Scope and Content

This series of satellite photographs shows the Mount St. Helens volcano eruption and the movement of the massive ash plume across the United States on May 18 and 19, 1980. The volcano was viewed by both the National Oceanic & Atmospheric Administration's NOAA-6 polar-orbiting satellite and GOES-West geostationary satellite. These images received widespread attention in the news media and periodicals. Images 3, 4, 6, and 10 appeared in the May 26, 1980, issue of Aviation Week & Space Technology.

All images were annotated for date, time, and satellite. Please note that the GOES-West images reference 8:39 a.m. PDT as the time of eruption, not the more commonly accepted 8:32 a.m. PDT as reported by the USGS.

Digital Content

View selections from the collection in digital format.

Restrictions on Access

Collection is open to the public.

Acquisition Info

Source: Jermaine Magnuson (Mrs. Warren Magnuson).

Processing Info

Processed by Justin Otto, 2002.

These photographs were removed from the Warren G. Magnuson Papers (Accession no. 3181) in the repository in 1986 or 1987.


Inventory

 
Folder Item Date
11Ash cloud, with Seattle, Tacoma, and Yakima, Wash., and Portland Or., and Mount St. Helens marked for referenceMay 18,1980
NOAA-6 image, 9:54 a.m. PDT, May 18, 1980.
 
2Western U.S., 24 minutes prior to Mount St. Helens eruptionMay 18, 1980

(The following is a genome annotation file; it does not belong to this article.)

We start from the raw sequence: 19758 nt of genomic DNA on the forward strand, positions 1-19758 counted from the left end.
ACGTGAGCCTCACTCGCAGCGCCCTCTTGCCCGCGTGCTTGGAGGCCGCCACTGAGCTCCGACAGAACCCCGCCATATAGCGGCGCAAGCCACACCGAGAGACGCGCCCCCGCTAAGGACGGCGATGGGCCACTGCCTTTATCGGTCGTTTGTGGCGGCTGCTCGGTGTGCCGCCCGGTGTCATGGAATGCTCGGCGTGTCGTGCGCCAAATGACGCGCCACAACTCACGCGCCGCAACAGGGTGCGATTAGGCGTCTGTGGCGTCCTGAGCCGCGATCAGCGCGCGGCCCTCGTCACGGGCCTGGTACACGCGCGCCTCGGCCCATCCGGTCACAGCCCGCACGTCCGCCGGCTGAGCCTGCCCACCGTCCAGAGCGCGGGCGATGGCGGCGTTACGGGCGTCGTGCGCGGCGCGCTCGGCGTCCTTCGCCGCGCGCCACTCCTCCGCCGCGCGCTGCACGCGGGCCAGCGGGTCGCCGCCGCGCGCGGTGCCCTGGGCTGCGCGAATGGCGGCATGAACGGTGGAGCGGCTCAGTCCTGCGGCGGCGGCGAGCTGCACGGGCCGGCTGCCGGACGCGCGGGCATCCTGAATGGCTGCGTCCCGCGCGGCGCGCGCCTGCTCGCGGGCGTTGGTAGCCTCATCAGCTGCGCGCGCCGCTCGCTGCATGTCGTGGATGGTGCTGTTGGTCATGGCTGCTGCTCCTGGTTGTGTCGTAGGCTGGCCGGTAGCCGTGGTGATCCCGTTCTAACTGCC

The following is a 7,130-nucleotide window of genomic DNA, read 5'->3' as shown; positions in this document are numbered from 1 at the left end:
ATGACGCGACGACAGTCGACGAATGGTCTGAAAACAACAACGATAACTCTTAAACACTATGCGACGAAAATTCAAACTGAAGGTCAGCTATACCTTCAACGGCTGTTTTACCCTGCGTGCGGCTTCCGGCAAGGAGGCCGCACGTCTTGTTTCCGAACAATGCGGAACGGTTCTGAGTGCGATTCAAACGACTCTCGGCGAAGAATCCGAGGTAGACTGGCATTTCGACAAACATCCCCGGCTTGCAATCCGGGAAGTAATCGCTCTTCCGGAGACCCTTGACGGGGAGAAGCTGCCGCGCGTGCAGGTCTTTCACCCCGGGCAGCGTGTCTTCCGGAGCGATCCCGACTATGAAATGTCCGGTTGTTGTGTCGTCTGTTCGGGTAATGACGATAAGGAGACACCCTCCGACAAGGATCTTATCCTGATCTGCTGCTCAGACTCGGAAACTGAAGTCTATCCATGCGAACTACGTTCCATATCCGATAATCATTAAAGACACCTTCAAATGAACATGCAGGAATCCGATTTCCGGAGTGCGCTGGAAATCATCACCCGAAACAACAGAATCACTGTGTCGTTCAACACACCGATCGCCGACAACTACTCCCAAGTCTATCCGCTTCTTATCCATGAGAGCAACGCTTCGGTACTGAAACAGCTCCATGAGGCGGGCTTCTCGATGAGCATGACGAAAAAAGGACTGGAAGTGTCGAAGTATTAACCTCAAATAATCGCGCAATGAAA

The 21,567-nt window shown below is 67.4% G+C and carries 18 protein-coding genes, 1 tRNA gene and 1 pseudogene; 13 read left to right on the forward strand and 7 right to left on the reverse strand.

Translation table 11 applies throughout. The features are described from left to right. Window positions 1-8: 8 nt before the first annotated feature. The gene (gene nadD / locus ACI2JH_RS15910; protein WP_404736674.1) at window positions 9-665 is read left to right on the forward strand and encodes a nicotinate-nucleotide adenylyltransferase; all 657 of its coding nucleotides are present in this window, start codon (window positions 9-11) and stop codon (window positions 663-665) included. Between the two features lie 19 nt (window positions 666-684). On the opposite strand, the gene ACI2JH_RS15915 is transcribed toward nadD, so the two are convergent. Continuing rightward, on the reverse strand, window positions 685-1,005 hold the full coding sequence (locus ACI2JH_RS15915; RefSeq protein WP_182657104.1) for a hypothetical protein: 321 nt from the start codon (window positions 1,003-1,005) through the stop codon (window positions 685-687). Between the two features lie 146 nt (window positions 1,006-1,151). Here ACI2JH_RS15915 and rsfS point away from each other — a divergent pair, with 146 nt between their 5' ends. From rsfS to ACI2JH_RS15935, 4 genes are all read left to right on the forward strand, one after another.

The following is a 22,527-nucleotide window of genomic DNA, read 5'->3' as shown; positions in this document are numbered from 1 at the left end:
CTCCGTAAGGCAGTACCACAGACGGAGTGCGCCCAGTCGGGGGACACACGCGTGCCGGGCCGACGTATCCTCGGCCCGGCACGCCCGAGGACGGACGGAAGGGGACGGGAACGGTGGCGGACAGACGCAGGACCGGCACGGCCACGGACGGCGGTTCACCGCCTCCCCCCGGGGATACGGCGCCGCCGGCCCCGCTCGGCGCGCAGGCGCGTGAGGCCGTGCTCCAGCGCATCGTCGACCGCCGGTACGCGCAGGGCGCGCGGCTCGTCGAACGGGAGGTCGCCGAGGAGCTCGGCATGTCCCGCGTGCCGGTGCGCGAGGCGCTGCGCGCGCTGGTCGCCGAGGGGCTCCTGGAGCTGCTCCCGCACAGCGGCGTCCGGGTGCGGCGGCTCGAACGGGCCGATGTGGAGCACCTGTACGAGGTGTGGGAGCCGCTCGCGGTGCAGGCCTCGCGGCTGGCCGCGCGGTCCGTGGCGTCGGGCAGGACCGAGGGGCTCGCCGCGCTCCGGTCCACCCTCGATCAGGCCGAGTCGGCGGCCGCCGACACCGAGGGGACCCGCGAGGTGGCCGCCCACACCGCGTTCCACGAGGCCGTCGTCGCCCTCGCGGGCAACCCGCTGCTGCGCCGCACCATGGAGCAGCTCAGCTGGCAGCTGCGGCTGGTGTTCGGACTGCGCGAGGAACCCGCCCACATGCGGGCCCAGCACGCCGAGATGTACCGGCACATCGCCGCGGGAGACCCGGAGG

GOES-West image, 8:15 a.m. PDT, May 18, 1980.
 
3Western U.S., 6 minutes after Mount St. Helens eruption   View imageMay 18, 1980
GOES-West image, 8:45 a.m. PDT, May 18, 1980. Ash cloud is visible in southwest Washington State, south of Puget Sound.
 
4Western U.S., 36 minutes after Mount St. Helens eruptionMay 18, 1980
GOES-West image, 9:15 a.m. PDT, May 18, 1980. Ash cloud is visible in southwest Washington State, expanding eastward.
 
5Western U.S., 1 hour, 6 minutes after Mount St. Helens eruption   View imageMay 18, 1980
GOES-West image, 9:45 a.m. PDT, May 18, 1980. Ash cloud is visible in southwest Washington State, expanding eastward.
 
6Western U.S., 1 hour, 36 minutes after Mount St. Helens eruptionMay 18, 1980
GOES-West image, 10:15a.m. PDT, May 18, 1980. Ash cloud is visible in southwest Washington State, expanding eastward in Washington State and into north-central Oregon.
 
7Western U.S., 2 hours, 6 minutes after Mount St. Helens eruptionMay 18, 1980
GOES-West image, 10:45 a.m. PDT, May 18, 1980. Ash cloud now obscures most of the eastern half of Washington State and is also moving southward into eastern Oregon.
 
8Western U.S., 2 hours, 36 minutes after Mount St. Helens eruptionMay 18, 1980